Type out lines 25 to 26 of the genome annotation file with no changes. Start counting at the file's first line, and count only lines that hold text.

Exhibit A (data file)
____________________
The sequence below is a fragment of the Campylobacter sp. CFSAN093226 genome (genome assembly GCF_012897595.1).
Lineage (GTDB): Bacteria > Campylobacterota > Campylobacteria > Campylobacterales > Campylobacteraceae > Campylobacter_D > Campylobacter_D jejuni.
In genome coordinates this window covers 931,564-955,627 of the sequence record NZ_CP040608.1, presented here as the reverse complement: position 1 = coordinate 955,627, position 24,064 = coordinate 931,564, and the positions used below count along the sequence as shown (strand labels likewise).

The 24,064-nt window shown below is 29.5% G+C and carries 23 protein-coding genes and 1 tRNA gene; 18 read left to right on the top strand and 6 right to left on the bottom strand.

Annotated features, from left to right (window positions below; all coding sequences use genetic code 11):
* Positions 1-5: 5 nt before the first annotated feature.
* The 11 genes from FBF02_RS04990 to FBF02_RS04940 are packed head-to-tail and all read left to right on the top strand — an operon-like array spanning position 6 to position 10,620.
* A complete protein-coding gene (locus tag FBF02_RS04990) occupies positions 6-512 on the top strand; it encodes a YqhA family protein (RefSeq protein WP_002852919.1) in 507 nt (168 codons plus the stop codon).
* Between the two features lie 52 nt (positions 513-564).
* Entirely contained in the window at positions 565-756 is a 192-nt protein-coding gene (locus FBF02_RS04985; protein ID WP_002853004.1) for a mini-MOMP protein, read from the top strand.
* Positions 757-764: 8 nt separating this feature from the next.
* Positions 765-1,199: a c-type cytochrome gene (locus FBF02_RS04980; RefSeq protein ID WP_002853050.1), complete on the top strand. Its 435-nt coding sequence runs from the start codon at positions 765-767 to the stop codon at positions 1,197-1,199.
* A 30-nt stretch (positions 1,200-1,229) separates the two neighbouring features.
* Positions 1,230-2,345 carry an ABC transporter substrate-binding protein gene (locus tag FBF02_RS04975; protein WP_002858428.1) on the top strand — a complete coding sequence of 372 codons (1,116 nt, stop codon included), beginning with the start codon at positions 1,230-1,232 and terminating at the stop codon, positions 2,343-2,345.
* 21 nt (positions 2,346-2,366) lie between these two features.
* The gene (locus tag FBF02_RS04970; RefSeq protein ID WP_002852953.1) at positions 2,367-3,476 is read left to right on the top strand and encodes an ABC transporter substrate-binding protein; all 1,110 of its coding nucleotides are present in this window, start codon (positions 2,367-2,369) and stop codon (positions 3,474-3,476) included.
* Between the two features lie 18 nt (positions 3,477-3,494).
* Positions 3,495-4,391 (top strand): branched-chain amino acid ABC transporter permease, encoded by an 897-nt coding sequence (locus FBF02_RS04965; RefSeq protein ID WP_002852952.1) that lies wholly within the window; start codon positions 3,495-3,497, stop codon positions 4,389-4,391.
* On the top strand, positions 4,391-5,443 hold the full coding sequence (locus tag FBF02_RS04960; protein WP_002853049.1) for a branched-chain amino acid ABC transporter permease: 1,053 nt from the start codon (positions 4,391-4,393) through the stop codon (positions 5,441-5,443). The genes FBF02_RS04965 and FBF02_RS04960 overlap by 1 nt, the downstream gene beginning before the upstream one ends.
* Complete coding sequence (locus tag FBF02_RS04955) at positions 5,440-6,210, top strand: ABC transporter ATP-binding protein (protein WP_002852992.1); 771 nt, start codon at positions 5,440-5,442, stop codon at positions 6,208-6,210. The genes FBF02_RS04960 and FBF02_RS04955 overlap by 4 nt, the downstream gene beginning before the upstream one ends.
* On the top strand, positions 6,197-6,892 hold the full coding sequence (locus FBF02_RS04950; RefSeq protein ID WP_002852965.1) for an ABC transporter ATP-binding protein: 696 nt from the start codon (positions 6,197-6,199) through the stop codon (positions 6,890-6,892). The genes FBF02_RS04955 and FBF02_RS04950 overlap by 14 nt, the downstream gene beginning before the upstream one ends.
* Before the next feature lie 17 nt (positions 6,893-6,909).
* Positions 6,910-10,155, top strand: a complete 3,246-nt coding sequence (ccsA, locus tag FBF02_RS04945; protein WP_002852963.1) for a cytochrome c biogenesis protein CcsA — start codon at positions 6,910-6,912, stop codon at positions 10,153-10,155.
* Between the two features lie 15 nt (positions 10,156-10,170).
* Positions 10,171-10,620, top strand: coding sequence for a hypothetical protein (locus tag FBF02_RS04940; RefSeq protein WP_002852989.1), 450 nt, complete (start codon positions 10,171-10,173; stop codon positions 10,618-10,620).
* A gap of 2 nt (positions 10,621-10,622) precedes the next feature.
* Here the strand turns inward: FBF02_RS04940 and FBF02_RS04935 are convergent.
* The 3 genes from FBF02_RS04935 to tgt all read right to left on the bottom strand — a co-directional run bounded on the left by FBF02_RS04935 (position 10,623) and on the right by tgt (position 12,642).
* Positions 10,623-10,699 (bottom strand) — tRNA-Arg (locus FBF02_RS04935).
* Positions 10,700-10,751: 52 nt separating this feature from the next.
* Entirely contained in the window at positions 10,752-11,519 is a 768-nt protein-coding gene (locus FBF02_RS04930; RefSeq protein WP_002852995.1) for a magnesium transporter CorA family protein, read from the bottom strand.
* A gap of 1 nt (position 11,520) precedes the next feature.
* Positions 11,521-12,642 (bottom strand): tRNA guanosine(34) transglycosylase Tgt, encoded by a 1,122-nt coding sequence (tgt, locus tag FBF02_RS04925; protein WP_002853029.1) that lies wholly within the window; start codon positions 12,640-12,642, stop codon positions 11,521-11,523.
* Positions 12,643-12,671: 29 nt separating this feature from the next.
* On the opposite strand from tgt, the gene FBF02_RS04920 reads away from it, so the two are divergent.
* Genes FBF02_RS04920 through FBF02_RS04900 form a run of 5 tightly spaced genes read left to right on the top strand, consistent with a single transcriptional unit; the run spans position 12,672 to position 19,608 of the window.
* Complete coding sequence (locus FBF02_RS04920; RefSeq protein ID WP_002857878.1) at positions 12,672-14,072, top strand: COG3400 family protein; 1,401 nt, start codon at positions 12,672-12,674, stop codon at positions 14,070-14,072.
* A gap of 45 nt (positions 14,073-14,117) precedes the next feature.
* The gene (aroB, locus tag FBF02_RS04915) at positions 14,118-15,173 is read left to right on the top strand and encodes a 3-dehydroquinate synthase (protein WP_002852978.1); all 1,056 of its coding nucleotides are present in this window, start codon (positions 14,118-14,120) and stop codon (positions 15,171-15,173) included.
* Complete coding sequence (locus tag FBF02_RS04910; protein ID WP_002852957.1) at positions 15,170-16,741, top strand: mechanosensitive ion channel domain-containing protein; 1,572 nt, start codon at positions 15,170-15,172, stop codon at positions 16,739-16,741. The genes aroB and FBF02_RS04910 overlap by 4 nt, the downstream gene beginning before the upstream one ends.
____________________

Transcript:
* Positions 10,171-10,620, top strand: coding sequence for a hypothetical protein (locus tag FBF02_RS04940; RefSeq protein WP_002852989.1), 450 nt, complete (start codon positions 10,171-10,173; stop codon positions 10,618-10,620).
* A gap of 2 nt (positions 10,621-10,622) precedes the next feature.